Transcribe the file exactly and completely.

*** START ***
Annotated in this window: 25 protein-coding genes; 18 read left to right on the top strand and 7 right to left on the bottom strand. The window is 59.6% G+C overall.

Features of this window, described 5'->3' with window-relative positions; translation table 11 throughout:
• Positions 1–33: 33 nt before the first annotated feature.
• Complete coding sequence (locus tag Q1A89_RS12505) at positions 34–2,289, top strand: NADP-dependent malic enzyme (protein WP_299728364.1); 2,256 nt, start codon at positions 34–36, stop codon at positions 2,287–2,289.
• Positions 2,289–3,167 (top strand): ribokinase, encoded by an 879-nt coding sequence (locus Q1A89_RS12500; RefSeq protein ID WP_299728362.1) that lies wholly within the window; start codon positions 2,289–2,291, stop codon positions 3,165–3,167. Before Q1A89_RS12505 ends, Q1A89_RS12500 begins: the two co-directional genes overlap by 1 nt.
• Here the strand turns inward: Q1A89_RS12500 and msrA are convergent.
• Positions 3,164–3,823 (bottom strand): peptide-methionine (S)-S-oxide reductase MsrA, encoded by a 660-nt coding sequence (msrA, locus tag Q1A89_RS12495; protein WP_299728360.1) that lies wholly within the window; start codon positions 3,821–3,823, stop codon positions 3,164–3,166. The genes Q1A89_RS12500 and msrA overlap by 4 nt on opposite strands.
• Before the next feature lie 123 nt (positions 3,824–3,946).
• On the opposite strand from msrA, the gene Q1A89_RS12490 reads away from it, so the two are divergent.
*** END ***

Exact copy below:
Annotated in this window: 25 protein-coding genes; 18 read left to right on the top strand and 7 right to left on the bottom strand. The window is 59.6% G+C overall.

Features of this window, described 5'->3' with window-relative positions; translation table 11 throughout:
• Positions 1–33: 33 nt before the first annotated feature.
• Complete coding sequence (locus tag Q1A89_RS12505) at positions 34–2,289, top strand: NADP-dependent malic enzyme (protein WP_299728364.1); 2,256 nt, start codon at positions 34–36, stop codon at positions 2,287–2,289.
• Positions 2,289–3,167 (top strand): ribokinase, encoded by an 879-nt coding sequence (locus Q1A89_RS12500; RefSeq protein ID WP_299728362.1) that lies wholly within the window; start codon positions 2,289–2,291, stop codon positions 3,165–3,167. Before Q1A89_RS12505 ends, Q1A89_RS12500 begins: the two co-directional genes overlap by 1 nt.
• Here the strand turns inward: Q1A89_RS12500 and msrA are convergent.
• Positions 3,164–3,823 (bottom strand): peptide-methionine (S)-S-oxide reductase MsrA, encoded by a 660-nt coding sequence (msrA, locus tag Q1A89_RS12495; protein WP_299728360.1) that lies wholly within the window; start codon positions 3,821–3,823, stop codon positions 3,164–3,166. The genes Q1A89_RS12500 and msrA overlap by 4 nt on opposite strands.
• Before the next feature lie 123 nt (positions 3,824–3,946).
• On the opposite strand from msrA, the gene Q1A89_RS12490 reads away from it, so the two are divergent.